There are a lot of scenes showing off the scenery of town. It’s a good way to keep the pace slow, and when the material is based on real locations, it’s probably easy to create a lot of background material.
The show sets a nice atmosphere. Even though it’s set in the future, the general make of Neo-Venezia (and possibly all of Aqua) give a (Western-style) “old fashioned” feel. There are no cars. There are no processed foods waiting to be bought and eaten. Boxed foods await their preparation in the hands of the buyer. People walk from home to work to store to back home again. Maybe there are bikes, maybe not. Technology is basic, simple. Computers are available for communication purposes, but items such as television are not shown within the Aria company building/home. Telephones use video technology, but still use a handheld piece for…well, I’m not sure what it’s for, really. Maybe it’s style, looks?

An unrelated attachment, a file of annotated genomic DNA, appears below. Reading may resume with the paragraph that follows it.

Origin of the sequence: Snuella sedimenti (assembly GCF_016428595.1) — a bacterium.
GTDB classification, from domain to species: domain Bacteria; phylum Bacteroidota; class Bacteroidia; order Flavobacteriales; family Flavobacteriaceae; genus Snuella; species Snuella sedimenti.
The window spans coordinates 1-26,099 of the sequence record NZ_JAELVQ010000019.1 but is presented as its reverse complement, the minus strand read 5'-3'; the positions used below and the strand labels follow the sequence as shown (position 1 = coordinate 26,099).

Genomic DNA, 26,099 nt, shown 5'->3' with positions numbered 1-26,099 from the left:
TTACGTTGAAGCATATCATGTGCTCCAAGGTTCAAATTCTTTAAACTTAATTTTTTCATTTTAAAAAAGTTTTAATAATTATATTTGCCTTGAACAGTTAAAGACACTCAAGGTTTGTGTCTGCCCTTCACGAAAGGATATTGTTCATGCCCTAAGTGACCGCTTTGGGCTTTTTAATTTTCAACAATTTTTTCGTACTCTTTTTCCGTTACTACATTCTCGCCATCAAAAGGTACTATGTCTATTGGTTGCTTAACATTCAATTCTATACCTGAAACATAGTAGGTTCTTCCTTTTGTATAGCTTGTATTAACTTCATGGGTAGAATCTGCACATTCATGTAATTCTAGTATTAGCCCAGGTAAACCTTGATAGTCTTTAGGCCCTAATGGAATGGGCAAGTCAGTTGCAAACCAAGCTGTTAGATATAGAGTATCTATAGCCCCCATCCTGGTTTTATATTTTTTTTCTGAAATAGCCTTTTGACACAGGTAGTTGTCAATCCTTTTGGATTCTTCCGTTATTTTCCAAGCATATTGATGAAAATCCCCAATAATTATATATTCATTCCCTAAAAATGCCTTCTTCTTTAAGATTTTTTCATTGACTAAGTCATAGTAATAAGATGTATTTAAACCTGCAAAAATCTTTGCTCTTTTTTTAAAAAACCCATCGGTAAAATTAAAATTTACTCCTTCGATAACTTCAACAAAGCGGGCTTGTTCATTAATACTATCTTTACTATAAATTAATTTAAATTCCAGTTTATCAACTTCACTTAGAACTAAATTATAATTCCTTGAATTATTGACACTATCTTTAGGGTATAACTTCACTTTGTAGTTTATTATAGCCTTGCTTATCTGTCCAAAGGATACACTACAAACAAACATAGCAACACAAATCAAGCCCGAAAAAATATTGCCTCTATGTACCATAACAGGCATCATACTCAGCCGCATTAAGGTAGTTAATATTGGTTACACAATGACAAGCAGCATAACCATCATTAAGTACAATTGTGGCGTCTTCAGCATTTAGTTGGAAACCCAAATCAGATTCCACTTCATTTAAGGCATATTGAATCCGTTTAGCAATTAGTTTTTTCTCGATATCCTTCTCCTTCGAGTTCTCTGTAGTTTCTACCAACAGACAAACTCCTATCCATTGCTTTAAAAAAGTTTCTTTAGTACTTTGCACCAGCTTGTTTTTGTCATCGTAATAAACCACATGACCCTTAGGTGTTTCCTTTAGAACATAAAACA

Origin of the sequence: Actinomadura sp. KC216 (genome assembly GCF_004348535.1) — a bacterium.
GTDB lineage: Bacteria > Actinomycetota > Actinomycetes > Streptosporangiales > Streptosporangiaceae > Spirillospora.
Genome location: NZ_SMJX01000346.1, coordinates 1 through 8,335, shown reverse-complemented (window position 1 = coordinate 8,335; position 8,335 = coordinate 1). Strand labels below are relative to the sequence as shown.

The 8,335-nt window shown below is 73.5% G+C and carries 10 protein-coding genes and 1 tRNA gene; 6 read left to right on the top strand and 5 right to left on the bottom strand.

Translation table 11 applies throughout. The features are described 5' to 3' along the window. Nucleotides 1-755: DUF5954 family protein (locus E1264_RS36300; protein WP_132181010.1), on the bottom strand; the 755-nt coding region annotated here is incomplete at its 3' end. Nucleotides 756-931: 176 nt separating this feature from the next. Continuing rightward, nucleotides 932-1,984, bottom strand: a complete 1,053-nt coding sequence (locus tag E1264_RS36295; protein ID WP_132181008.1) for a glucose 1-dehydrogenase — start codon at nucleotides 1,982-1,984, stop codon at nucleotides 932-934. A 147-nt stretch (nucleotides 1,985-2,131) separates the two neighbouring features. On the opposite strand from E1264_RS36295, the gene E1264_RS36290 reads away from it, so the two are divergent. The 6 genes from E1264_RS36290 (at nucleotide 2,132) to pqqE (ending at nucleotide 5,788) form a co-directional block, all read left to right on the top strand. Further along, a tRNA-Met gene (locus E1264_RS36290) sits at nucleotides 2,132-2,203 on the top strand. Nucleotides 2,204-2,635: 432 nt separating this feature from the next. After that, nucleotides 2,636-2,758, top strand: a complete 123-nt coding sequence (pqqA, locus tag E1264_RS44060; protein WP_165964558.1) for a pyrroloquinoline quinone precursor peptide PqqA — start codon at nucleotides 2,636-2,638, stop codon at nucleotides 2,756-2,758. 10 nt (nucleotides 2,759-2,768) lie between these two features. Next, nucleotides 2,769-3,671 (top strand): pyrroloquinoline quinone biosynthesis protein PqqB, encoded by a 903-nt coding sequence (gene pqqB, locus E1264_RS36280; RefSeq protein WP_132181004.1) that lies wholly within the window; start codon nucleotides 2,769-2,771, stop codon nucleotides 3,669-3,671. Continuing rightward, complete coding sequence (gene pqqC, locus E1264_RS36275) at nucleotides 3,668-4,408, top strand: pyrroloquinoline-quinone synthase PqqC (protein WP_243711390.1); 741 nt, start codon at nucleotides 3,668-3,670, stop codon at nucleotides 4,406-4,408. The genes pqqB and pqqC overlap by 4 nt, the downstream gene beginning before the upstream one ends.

Introducing the concept of Aqua and Neo-Venezia as a tour guide’s speech as well as Akari realizing she’s reaching her one year (24 month) anniversary on Aqua work out well. The speech felt like an info-dump, but that’s kind of what tour a guide gives, making its presentation acceptable. I imagine the focus of the series will never be on the history of Aqua, so they got the explanation out of the way upfront. I am curious as to why Earth has been renamed to Manhome.